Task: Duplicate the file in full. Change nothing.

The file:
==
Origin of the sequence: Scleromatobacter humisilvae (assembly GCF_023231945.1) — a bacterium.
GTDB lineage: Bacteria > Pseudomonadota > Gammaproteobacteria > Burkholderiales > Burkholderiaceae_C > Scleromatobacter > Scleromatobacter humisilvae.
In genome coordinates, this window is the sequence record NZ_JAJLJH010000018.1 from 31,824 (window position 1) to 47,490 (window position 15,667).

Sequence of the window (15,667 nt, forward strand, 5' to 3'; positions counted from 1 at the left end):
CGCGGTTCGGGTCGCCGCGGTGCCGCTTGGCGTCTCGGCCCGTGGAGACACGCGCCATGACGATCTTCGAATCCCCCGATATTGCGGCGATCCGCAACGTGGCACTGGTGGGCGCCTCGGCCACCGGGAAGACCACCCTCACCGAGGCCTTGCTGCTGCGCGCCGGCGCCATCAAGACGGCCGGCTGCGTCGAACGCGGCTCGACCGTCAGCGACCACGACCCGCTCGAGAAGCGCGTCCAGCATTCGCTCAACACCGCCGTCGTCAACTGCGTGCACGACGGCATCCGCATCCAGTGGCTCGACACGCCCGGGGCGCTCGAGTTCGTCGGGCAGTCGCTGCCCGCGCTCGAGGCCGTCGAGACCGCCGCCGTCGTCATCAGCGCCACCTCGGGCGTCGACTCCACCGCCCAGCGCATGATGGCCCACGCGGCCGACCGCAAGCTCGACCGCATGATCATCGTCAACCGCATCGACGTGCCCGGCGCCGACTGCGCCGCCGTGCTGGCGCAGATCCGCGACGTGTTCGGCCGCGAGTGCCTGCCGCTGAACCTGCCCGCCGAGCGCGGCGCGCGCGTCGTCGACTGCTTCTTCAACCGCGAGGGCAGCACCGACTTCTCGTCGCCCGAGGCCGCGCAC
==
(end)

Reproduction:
Origin of the sequence: Scleromatobacter humisilvae (assembly GCF_023231945.1) — a bacterium.
GTDB lineage: Bacteria > Pseudomonadota > Gammaproteobacteria > Burkholderiales > Burkholderiaceae_C > Scleromatobacter > Scleromatobacter humisilvae.
In genome coordinates, this window is the sequence record NZ_JAJLJH010000018.1 from 31,824 (window position 1) to 47,490 (window position 15,667).

Sequence of the window (15,667 nt, forward strand, 5' to 3'; positions counted from 1 at the left end):
CGCGGTTCGGGTCGCCGCGGTGCCGCTTGGCGTCTCGGCCCGTGGAGACACGCGCCATGACGATCTTCGAATCCCCCGATATTGCGGCGATCCGCAACGTGGCACTGGTGGGCGCCTCGGCCACCGGGAAGACCACCCTCACCGAGGCCTTGCTGCTGCGCGCCGGCGCCATCAAGACGGCCGGCTGCGTCGAACGCGGCTCGACCGTCAGCGACCACGACCCGCTCGAGAAGCGCGTCCAGCATTCGCTCAACACCGCCGTCGTCAACTGCGTGCACGACGGCATCCGCATCCAGTGGCTCGACACGCCCGGGGCGCTCGAGTTCGTCGGGCAGTCGCTGCCCGCGCTCGAGGCCGTCGAGACCGCCGCCGTCGTCATCAGCGCCACCTCGGGCGTCGACTCCACCGCCCAGCGCATGATGGCCCACGCGGCCGACCGCAAGCTCGACCGCATGATCATCGTCAACCGCATCGACGTGCCCGGCGCCGACTGCGCCGCCGTGCTGGCGCAGATCCGCGACGTGTTCGGCCGCGAGTGCCTGCCGCTGAACCTGCCCGCCGAGCGCGGCGCGCGCGTCGTCGACTGCTTCTTCAACCGCGAGGGCAGCACCGACTTCTCGTCGCCCGAGGCCGCGCAC